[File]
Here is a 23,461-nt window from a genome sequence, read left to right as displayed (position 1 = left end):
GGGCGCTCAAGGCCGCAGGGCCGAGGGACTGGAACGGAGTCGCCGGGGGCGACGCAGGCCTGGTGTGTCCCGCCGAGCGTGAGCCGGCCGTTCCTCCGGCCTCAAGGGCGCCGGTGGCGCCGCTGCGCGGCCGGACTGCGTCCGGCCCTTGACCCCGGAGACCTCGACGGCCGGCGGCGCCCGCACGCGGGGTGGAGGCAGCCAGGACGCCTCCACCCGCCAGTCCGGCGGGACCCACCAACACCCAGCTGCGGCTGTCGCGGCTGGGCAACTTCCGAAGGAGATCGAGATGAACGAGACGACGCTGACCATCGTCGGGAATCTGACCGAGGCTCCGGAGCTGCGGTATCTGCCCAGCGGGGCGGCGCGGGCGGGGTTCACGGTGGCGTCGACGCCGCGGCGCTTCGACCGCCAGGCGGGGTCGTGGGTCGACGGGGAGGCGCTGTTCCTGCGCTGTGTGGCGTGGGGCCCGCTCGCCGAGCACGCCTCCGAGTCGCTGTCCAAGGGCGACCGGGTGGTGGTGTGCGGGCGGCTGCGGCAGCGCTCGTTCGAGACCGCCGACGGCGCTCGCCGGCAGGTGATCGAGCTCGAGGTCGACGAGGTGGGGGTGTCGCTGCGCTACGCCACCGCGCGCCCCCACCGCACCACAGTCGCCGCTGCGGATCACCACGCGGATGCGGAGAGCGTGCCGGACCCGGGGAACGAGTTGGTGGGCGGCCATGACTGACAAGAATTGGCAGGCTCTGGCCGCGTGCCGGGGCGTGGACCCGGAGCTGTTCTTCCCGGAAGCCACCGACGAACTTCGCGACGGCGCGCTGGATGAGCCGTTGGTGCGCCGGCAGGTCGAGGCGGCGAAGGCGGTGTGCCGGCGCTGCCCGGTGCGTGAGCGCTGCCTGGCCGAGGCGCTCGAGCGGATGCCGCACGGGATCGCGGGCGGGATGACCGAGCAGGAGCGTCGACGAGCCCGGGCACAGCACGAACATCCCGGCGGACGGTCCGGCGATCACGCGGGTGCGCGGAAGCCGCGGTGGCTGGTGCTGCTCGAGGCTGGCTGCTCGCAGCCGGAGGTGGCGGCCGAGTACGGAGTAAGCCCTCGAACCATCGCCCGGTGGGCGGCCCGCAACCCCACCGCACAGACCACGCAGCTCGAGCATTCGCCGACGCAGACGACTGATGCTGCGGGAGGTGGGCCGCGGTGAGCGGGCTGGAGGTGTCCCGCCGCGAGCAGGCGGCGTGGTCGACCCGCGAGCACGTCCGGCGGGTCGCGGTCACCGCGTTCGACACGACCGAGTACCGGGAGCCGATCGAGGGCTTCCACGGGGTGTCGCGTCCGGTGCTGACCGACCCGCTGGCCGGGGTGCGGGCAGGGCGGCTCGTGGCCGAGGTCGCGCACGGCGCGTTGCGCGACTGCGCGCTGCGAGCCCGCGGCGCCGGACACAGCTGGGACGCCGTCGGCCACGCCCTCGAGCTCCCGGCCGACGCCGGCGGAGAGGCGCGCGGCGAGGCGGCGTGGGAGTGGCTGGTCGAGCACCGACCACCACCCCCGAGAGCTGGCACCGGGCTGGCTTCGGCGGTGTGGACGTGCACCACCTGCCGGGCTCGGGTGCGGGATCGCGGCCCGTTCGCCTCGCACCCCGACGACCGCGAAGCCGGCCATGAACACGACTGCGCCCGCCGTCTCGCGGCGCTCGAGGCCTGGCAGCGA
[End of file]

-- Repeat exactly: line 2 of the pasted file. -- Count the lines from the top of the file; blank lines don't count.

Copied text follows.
GGGCGCTCAAGGCCGCAGGGCCGAGGGACTGGAACGGAGTCGCCGGGGGCGACGCAGGCCTGGTGTGTCCCGCCGAGCGTGAGCCGGCCGTTCCTCCGGCCTCAAGGGCGCCGGTGGCGCCGCTGCGCGGCCGGACTGCGTCCGGCCCTTGACCCCGGAGACCTCGACGGCCGGCGGCGCCCGCACGCGGGGTGGAGGCAGCCAGGACGCCTCCACCCGCCAGTCCGGCGGGACCCACCAACACCCAGCTGCGGCTGTCGCGGCTGGGCAACTTCCGAAGGAGATCGAGATGAACGAGACGACGCTGACCATCGTCGGGAATCTGACCGAGGCTCCGGAGCTGCGGTATCTGCCCAGCGGGGCGGCGCGGGCGGGGTTCACGGTGGCGTCGACGCCGCGGCGCTTCGACCGCCAGGCGGGGTCGTGGGTCGACGGGGAGGCGCTGTTCCTGCGCTGTGTGGCGTGGGGCCCGCTCGCCGAGCACGCCTCCGAGTCGCTGTCCAAGGGCGACCGGGTGGTGGTGTGCGGGCGGCTGCGGCAGCGCTCGTTCGAGACCGCCGACGGCGCTCGCCGGCAGGTGATCGAGCTCGAGGTCGACGAGGTGGGGGTGTCGCTGCGCTACGCCACCGCGCGCCCCCACCGCACCACAGTCGCCGCTGCGGATCACCACGCGGATGCGGAGAGCGTGCCGGACCCGGGGAACGAGTTGGTGGGCGGCCATGACTGACAAGAATTGGCAGGCTCTGGCCGCGTGCCGGGGCGTGGACCCGGAGCTGTTCTTCCCGGAAGCCACCGACGAACTTCGCGACGGCGCGCTGGATGAGCCGTTGGTGCGCCGGCAGGTCGAGGCGGCGAAGGCGGTGTGCCGGCGCTGCCCGGTGCGTGAGCGCTGCCTGGCCGAGGCGCTCGAGCGGATGCCGCACGGGATCGCGGGCGGGATGACCGAGCAGGAGCGTCGACGAGCCCGGGCACAGCACGAACATCCCGGCGGACGGTCCGGCGATCACGCGGGTGCGCGGAAGCCGCGGTGGCTGGTGCTGCTCGAGGCTGGCTGCTCGCAGCCGGAGGTGGCGGCCGAGTACGGAGTAAGCCCTCGAACCATCGCCCGGTGGGCGGCCCGCAACCCCACCGCACAGACCACGCAGCTCGAGCATTCGCCGACGCAGACGACTGATGCTGCGGGAGGTGGGCCGCGGTGAGCGGGCTGGAGGTGTCCCGCCGCGAGCAGGCGGCGTGGTCGACCCGCGAGCACGTCCGGCGGGTCGCGGTCACCGCGTTCGACACGACCGAGTACCGGGAGCCGATCGAGGGCTTCCACGGGGTGTCGCGTCCGGTGCTGACCGACCCGCTGGCCGGGGTGCGGGCAGGGCGGCTCGTGGCCGAGGTCGCGCACGGCGCGTTGCGCGACTGCGCGCTGCGAGCCCGCGGCGCCGGACACAGCTGGGACGCCGTCGGCCACGCCCTCGAGCTCCCGGCCGACGCCGGCGGAGAGGCGCGCGGCGAGGCGGCGTGGGAGTGGCTGGTCGAGCACCGACCACCACCCCCGAGAGCTGGCACCGGGCTGGCTTCGGCGGTGTGGACGTGCACCACCTGCCGGGCTCGGGTGCGGGATCGCGGCCCGTTCGCCTCGCACCCCGACGACCGCGAAGCCGGCCATGAACACGACTGCGCCCGCCGTCTCGCGGCGCTCGAGGCCTGGCAGCGA